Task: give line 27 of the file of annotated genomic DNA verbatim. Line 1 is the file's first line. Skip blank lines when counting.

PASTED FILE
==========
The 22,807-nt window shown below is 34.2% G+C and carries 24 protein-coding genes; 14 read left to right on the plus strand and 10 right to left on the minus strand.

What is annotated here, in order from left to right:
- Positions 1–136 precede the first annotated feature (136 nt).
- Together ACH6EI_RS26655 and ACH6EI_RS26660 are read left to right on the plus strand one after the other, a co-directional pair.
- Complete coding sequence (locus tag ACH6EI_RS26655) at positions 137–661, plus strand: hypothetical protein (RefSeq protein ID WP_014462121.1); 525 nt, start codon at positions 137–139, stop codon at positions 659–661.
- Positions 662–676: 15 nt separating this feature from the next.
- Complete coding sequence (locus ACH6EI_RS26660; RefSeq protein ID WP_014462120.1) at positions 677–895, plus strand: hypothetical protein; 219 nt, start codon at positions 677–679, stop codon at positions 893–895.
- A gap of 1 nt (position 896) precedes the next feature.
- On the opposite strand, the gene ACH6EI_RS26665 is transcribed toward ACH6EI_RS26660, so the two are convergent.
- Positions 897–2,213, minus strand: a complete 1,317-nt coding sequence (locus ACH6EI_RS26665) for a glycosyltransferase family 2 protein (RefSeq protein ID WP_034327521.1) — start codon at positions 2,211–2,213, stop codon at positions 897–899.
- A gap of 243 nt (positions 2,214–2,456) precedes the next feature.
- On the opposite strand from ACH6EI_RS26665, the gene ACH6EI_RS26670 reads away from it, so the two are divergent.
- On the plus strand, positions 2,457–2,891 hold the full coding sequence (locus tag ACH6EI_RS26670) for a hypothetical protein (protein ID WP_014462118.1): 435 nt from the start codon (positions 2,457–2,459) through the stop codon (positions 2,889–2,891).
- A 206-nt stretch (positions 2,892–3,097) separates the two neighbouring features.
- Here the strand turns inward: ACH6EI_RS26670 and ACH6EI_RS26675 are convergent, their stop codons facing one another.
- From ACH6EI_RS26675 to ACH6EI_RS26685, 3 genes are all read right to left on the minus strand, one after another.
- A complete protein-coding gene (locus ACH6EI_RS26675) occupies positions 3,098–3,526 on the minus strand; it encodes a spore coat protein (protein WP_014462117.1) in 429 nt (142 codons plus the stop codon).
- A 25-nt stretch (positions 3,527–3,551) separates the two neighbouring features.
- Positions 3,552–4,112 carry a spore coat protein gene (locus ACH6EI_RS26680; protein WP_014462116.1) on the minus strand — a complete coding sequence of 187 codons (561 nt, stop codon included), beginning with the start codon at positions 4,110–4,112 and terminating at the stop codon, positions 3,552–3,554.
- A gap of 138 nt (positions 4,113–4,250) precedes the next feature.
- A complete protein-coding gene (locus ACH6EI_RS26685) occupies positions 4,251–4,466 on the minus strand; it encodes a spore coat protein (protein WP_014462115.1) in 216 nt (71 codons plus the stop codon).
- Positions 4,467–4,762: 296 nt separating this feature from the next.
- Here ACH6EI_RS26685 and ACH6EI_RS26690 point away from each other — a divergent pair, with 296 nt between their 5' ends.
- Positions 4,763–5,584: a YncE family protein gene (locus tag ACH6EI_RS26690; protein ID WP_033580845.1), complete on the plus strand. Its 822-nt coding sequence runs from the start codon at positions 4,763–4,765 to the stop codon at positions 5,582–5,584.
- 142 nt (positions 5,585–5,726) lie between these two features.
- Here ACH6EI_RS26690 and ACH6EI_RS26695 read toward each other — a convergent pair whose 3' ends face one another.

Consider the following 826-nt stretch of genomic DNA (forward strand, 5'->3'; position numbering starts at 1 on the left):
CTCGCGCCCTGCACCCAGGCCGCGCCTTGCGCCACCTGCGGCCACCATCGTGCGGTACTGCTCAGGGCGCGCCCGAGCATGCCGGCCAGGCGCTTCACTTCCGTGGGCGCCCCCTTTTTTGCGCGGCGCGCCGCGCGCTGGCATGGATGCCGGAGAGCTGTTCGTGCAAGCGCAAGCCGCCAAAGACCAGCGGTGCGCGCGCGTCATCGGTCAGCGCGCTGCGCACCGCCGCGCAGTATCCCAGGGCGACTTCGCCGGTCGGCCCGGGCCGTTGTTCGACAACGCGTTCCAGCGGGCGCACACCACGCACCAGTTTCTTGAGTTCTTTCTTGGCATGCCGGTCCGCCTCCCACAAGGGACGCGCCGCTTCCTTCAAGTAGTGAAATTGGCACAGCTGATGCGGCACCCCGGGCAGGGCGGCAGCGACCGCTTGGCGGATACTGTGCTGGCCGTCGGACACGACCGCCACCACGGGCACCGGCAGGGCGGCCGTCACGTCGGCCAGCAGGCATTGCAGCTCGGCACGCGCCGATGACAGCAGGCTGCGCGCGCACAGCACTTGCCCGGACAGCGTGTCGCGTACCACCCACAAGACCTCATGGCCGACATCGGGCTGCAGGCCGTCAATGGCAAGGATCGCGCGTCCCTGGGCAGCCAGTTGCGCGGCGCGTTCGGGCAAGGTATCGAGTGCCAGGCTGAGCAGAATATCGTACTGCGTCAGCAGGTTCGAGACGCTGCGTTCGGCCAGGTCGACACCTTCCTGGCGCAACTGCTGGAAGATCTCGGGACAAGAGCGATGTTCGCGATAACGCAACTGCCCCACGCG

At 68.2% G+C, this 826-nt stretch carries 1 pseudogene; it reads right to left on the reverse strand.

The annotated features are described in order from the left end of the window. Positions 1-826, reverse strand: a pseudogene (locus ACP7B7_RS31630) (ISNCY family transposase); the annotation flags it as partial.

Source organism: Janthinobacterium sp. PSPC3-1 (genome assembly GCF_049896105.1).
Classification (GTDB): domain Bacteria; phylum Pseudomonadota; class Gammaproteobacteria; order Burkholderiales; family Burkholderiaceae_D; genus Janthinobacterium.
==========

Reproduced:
Consider the following 826-nt stretch of genomic DNA (forward strand, 5'->3'; position numbering starts at 1 on the left):